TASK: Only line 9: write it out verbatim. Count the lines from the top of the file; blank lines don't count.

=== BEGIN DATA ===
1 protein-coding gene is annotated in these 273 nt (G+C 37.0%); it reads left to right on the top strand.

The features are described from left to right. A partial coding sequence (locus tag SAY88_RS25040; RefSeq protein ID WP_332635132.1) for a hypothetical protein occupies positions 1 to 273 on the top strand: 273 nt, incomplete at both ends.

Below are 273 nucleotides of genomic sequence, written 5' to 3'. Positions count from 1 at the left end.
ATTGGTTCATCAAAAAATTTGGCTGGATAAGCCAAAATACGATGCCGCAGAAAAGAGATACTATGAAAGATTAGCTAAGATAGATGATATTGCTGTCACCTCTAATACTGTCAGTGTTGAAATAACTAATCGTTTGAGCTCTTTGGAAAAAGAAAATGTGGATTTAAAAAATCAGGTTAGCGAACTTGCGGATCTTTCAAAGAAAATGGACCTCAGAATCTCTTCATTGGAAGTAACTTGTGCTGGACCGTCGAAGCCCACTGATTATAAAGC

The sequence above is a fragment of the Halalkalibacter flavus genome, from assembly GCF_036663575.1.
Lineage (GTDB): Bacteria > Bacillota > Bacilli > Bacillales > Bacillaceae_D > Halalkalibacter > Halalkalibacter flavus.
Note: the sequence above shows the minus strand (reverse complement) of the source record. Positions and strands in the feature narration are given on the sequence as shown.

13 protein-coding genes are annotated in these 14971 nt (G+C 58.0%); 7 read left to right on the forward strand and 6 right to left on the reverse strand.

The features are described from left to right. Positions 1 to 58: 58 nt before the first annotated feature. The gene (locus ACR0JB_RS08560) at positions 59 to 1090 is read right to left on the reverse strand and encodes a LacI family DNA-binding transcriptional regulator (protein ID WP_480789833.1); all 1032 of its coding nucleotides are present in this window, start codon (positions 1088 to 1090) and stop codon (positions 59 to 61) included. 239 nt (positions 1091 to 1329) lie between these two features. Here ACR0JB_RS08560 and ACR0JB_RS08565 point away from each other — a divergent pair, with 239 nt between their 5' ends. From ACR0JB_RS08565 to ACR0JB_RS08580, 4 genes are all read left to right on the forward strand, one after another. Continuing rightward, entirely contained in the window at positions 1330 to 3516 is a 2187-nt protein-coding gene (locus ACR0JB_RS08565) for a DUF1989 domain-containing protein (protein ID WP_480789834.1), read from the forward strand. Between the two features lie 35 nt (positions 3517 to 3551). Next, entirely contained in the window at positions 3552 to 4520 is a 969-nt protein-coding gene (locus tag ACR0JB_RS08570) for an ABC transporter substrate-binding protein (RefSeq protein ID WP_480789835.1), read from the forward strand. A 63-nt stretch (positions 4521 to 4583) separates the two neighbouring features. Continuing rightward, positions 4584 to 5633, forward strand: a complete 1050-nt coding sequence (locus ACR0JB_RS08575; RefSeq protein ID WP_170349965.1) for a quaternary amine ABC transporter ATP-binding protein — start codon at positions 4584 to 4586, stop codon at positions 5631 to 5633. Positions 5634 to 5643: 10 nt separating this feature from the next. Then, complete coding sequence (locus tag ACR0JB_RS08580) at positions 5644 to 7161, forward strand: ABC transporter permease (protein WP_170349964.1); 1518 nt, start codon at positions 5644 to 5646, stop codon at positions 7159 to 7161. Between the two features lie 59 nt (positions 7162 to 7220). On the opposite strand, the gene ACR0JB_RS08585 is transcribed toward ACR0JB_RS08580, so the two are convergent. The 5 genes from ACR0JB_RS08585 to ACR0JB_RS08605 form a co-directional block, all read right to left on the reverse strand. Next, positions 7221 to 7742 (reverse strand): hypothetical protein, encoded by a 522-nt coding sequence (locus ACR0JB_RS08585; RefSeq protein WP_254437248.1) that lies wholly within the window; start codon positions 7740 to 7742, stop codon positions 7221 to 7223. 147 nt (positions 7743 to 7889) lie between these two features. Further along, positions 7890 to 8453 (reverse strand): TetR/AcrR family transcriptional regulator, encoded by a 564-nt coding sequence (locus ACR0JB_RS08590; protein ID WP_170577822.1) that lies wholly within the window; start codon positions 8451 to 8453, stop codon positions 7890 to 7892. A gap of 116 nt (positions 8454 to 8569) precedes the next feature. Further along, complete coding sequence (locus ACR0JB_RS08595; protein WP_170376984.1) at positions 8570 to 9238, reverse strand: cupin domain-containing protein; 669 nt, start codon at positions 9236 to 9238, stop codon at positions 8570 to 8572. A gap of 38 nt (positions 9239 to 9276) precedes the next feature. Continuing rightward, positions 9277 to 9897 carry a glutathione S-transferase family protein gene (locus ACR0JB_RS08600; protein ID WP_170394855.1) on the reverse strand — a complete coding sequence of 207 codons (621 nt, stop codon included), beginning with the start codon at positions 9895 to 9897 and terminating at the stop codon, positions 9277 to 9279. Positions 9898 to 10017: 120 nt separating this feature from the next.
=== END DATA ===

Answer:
The features are described from left to right. Positions 1 to 58: 58 nt before the first annotated feature. The gene (locus ACR0JB_RS08560) at positions 59 to 1090 is read right to left on the reverse strand and encodes a LacI family DNA-binding transcriptional regulator (protein ID WP_480789833.1); all 1032 of its coding nucleotides are present in this window, start codon (positions 1088 to 1090) and stop codon (positions 59 to 61) included. 239 nt (positions 1091 to 1329) lie between these two features. Here ACR0JB_RS08560 and ACR0JB_RS08565 point away from each other — a divergent pair, with 239 nt between their 5' ends. From ACR0JB_RS08565 to ACR0JB_RS08580, 4 genes are all read left to right on the forward strand, one after another. Continuing rightward, entirely contained in the window at positions 1330 to 3516 is a 2187-nt protein-coding gene (locus ACR0JB_RS08565) for a DUF1989 domain-containing protein (protein ID WP_480789834.1), read from the forward strand. Between the two features lie 35 nt (positions 3517 to 3551). Next, entirely contained in the window at positions 3552 to 4520 is a 969-nt protein-coding gene (locus tag ACR0JB_RS08570) for an ABC transporter substrate-binding protein (RefSeq protein ID WP_480789835.1), read from the forward strand. A 63-nt stretch (positions 4521 to 4583) separates the two neighbouring features. Continuing rightward, positions 4584 to 5633, forward strand: a complete 1050-nt coding sequence (locus ACR0JB_RS08575; RefSeq protein ID WP_170349965.1) for a quaternary amine ABC transporter ATP-binding protein — start codon at positions 4584 to 4586, stop codon at positions 5631 to 5633. Positions 5634 to 5643: 10 nt separating this feature from the next. Then, complete coding sequence (locus tag ACR0JB_RS08580) at positions 5644 to 7161, forward strand: ABC transporter permease (protein WP_170349964.1); 1518 nt, start codon at positions 5644 to 5646, stop codon at positions 7159 to 7161. Between the two features lie 59 nt (positions 7162 to 7220). On the opposite strand, the gene ACR0JB_RS08585 is transcribed toward ACR0JB_RS08580, so the two are convergent. The 5 genes from ACR0JB_RS08585 to ACR0JB_RS08605 form a co-directional block, all read right to left on the reverse strand. Next, positions 7221 to 7742 (reverse strand): hypothetical protein, encoded by a 522-nt coding sequence (locus ACR0JB_RS08585; RefSeq protein WP_254437248.1) that lies wholly within the window; start codon positions 7740 to 7742, stop codon positions 7221 to 7223. 147 nt (positions 7743 to 7889) lie between these two features. Further along, positions 7890 to 8453 (reverse strand): TetR/AcrR family transcriptional regulator, encoded by a 564-nt coding sequence (locus ACR0JB_RS08590; protein ID WP_170577822.1) that lies wholly within the window; start codon positions 8451 to 8453, stop codon positions 7890 to 7892. A gap of 116 nt (positions 8454 to 8569) precedes the next feature. Further along, complete coding sequence (locus ACR0JB_RS08595; protein WP_170376984.1) at positions 8570 to 9238, reverse strand: cupin domain-containing protein; 669 nt, start codon at positions 9236 to 9238, stop codon at positions 8570 to 8572. A gap of 38 nt (positions 9239 to 9276) precedes the next feature. Continuing rightward, positions 9277 to 9897 carry a glutathione S-transferase family protein gene (locus ACR0JB_RS08600; protein ID WP_170394855.1) on the reverse strand — a complete coding sequence of 207 codons (621 nt, stop codon included), beginning with the start codon at positions 9895 to 9897 and terminating at the stop codon, positions 9277 to 9279. Positions 9898 to 10017: 120 nt separating this feature from the next.